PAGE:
How Mining Could Benefit from Solar Power

Mining is an energy intensive industry, but a large number of mining facilities are located in regions without proper access to the local energy grid. For this reason, the industry is using independent diesel or gas generators to secure the power supply. But availability of these fossil fuels is not always guaranteed and will become more expensive in the future.

Even if the integration of photovoltaic installations into an energy supply system does not directly lead to a cost reduction today, it is guaranteed in any case that fossil fuel reserves will be saved and the energy supply sustainably ensured. Ultimately, costs and environmental impact are always significantly reduced.

If the solar system is supplied under a “power purchase agreement” regime, the OPEX cash flow of the mine would not even be affected, and the energy supply would become cheaper from day one as investors in solar projects know the benefit of the long term use and already have trust in the technology.

In the lifetime of a mining operation, which are several decades, it is certainly to be expected that the PV system must be placed elsewhere on the site. This presents not a serious problem because the installation is highly customizable and mobile due to the modular design.On a lot of mining locations, the surface has been used for different purposes and parts of the soil have been left for future recycling. Solar greenfield sites can be used especially on former industrial areas, so named brown fields. The advantage is that these areas are still accessible, have a better optical look and the environmental impact of mines will have a strong positive argument.

It doesn’t matter if the mines are investing in the solar projects on their own balance sheet or if they are signing a power purchase agreement; the carbon dioxide reduction will be a big benefit, especially when you compare each kWh produced with a diesel generator against solar power projects. Each kWh produced with fossil fuels or coal will generate an average of 0,65 kg of carbon dioxide.  A typical solar power greenfield for mines would start at a minimum 2 MWp installation. In Latin America that leads to 3 GWh of energy production per year. This 3 GWh replacement would decrease the carbon dioxide emission of the mine for 1,95 Mio metric tons of carbon dioxide a year!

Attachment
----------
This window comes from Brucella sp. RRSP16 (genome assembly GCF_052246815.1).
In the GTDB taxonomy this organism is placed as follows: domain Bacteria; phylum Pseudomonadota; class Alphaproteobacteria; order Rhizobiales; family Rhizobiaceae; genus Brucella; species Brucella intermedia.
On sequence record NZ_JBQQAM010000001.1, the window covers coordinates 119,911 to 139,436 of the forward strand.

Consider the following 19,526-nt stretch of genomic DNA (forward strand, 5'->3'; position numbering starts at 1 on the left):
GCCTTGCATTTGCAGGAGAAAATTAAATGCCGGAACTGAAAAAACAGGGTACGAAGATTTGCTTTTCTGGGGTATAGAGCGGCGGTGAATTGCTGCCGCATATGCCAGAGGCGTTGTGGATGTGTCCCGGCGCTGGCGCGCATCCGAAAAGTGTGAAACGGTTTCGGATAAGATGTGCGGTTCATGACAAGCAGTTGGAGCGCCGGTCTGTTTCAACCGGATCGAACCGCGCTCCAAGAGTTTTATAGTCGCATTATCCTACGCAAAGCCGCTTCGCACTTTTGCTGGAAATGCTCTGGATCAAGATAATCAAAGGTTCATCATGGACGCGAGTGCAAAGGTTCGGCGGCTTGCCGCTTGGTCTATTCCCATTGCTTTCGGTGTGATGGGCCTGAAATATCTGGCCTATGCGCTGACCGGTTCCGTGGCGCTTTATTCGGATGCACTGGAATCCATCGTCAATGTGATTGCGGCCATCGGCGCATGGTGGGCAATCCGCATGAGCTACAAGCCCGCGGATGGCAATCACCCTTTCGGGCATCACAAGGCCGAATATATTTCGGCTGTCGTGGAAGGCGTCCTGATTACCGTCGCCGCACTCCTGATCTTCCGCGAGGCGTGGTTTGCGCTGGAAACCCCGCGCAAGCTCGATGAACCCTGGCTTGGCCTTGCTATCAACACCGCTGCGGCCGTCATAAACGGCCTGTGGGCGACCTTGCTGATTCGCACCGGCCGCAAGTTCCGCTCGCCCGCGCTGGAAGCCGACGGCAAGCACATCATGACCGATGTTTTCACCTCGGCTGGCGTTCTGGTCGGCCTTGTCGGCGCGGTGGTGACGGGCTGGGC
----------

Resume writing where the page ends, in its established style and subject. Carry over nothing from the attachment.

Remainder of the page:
Taking into consideration that the lifetime of a properly installed solar system is more than 40 years and that the expected pay-back-times in Latin America are less than 10 years, every solar system would generate the energy only for the maintenance costs. 

Mining operators and investors already understand very well that energy costs have a decisive influence on the profitability of a mining project. Taking into account that, besides saving on operational costs, initial investment is becoming even smaller, it is difficult to understand that the use of PV in regions of high solar irradiance is not yet being considered by default. One of the reasons may be that mining is characterized by conservative investment strategies. But this is just a possible explanation and not an apology.

Thorsten Preugschas, Soventix GmbH
Christian Kropp , 
DMT GmbH & Co. KG